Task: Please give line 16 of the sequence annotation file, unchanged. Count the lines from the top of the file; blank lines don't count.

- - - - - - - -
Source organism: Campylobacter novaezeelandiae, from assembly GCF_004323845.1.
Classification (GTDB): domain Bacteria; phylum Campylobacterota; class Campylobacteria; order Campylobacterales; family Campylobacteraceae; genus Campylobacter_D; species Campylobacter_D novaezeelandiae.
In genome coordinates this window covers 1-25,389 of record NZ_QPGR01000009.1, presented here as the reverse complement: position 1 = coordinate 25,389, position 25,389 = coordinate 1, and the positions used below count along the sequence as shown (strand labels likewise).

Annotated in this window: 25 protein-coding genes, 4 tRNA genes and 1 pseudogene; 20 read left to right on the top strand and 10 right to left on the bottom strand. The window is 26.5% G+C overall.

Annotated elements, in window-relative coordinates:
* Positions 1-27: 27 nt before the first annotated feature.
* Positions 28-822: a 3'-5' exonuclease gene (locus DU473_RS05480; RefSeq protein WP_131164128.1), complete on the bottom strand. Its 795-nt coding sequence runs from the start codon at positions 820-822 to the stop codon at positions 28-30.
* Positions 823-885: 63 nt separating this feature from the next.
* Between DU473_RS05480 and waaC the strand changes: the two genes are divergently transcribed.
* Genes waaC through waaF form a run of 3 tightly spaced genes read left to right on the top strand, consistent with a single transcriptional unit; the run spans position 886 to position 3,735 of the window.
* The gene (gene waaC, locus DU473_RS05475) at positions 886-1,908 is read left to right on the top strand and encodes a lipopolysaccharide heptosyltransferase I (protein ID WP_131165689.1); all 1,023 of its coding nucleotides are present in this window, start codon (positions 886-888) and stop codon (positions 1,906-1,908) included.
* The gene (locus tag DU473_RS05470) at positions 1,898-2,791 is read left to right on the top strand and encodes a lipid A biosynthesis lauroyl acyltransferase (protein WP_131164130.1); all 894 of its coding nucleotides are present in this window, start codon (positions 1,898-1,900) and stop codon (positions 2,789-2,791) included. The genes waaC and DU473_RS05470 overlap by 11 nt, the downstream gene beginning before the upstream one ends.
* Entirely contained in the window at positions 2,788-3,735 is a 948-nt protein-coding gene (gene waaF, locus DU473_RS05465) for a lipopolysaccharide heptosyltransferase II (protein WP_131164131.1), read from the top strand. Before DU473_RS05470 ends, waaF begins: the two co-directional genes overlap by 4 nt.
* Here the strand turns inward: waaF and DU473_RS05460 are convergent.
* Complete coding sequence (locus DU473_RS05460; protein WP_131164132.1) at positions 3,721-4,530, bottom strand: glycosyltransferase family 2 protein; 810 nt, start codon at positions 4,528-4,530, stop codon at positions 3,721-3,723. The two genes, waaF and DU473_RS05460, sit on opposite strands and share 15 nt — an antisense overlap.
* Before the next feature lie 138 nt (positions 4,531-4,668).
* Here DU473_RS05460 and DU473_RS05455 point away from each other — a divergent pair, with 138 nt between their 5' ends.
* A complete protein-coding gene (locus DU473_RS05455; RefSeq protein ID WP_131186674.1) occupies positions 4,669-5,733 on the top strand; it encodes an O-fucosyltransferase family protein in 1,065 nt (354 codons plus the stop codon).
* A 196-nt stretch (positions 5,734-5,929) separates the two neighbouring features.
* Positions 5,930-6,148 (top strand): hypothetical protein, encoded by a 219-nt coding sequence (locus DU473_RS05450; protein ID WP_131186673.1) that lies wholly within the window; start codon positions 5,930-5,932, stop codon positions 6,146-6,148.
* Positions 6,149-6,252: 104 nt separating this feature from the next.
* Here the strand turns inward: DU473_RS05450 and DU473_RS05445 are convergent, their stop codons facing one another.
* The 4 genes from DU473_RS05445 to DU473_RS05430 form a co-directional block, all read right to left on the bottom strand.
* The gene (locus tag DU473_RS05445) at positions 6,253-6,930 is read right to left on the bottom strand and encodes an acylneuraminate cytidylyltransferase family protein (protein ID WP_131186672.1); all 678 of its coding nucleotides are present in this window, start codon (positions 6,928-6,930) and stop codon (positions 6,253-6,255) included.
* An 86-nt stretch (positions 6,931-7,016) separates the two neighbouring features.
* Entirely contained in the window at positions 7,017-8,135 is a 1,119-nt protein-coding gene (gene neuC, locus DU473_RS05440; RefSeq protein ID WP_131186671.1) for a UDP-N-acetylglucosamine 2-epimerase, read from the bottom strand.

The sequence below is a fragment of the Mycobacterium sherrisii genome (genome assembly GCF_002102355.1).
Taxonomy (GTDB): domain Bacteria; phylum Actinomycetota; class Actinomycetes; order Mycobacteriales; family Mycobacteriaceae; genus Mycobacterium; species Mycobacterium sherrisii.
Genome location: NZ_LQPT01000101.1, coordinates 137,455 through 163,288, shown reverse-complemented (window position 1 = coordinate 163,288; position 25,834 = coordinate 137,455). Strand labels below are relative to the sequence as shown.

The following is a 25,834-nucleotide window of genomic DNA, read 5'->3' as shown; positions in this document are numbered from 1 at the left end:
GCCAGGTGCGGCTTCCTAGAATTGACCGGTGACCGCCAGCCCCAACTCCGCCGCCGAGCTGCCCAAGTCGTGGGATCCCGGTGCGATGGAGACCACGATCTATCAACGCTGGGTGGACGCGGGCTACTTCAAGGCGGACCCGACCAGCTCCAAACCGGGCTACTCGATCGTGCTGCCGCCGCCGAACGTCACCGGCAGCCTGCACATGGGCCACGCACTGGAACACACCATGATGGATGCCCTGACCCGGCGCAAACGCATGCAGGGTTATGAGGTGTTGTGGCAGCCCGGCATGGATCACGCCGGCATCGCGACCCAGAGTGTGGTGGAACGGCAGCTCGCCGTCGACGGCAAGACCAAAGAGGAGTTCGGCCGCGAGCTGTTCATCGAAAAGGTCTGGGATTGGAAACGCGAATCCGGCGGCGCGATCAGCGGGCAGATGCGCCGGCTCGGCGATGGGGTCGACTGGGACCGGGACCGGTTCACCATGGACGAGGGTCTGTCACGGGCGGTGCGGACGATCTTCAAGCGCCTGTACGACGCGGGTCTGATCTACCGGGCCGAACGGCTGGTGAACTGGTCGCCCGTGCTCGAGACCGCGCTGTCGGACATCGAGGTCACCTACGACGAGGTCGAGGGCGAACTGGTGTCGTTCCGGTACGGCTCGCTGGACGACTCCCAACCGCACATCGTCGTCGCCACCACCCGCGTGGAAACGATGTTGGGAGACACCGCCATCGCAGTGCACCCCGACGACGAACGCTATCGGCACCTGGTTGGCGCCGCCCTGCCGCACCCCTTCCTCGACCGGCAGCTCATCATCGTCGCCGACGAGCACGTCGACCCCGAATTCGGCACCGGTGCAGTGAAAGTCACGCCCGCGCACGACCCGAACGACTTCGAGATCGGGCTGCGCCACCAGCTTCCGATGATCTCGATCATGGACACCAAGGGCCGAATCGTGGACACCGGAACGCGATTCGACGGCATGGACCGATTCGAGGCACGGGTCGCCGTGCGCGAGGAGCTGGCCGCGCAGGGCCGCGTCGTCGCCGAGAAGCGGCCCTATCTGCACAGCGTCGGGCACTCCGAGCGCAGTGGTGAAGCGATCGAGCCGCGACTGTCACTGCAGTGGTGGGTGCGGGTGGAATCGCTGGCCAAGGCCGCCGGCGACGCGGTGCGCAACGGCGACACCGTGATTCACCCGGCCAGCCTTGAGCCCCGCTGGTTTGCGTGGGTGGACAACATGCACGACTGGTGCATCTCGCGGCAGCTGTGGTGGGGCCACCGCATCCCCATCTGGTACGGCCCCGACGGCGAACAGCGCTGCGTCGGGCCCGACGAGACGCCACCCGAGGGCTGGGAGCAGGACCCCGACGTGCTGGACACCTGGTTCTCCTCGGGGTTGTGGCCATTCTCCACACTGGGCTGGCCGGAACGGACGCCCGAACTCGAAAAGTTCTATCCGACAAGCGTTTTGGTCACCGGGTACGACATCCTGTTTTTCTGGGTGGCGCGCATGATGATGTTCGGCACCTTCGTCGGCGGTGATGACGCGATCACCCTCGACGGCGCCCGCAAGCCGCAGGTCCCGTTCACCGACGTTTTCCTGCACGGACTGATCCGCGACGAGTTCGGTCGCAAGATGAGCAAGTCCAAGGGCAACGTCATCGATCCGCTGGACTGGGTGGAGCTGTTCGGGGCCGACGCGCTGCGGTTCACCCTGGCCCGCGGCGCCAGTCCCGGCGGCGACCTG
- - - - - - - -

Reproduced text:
* Before the next feature lie 138 nt (positions 4,531-4,668).